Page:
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Discussion in 'Technique [BG]' started by snatch, Oct 7, 2000.
I dunno, I don't think I've ever actually tried to. But then again, maybe that's because I first got my bass at the beginning of spring...
But as soon as I play at my school fair, I'll be sure to let you know if I had any problems.
I've done some outdoor gigs in December in England (it was snowing at one of them). What I did was to wear gloves until I had to play. A coffee mug is a good thing as well.
When I was a kid in prehistoric times you could get a felt case that you burnt charcoal in it was called a pocket warmer. I think Jerry Lee Lewis had one
unless people spend a lot on heat put on a pair of gloves,, hit the autostart on the car, and have a gig in a warm club, i think we all have the problem
a good warm up is usually enough to get the blood back
i personaly have to take it a little slower in the winter
I do. Annoyingly I have seem to have a circulation problem - so I need to do a lot of warming up. I definitely can't play as fast when I'm cold.
I remember playing an outside gig in December in the UK, by the end of the evening I could only play root notes because I could barely move my hands.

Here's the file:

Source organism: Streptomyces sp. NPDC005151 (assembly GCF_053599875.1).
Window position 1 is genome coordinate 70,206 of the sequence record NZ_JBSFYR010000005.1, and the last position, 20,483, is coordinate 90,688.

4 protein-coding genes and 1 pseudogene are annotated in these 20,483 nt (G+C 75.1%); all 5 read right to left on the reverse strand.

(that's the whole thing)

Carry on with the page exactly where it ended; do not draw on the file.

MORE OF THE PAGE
I used to play with a pep band during football games in college. Let me tell you autumn in New England can get pretty cold. I actually played a couple of times with baseball batting gloves on. Couldn't feel a thing, but I didn't make too many mistakes. I certainly could think of easier ways to make $10 these days.
Where did you get bookings for outdoor gigs in December in the UK? This sounds bizarre to me - did anybody come? I have played gigs in December in the UK but in hot sweaty clubs - no problem!
it happens to me all the time. to warm up, first rub your hands together and blow on them. then start warming up on the bass real slow - then gradually get faster.
If you know you're going to have to perform in a place where it's going to be cold, a small hair dryer on stage is great for warming up cold hands.
I used to wear gloves up until show time. I tried a few of those quick tricks to heat up my hands, but having my hands and fingers warm for at least half and hour always seemed to work best.
Well I have had this problem a couple of times, but it does not last too long thankfully.
Yeah that was pretty weird as I recall. I think it was a village fete or something. When we started off there was a bonfire, which kept us warm. Later all the public went inside a pub because it was too cold, we all thought: "blow this" and went inside for a large brandy.
It was a Carol Concert in a football Stadium 5000 people attended the first year and 10000 the next. It was cancelled when the club stopped using astroturf. Shame, they were excellent gigs and I have not played to as many people since.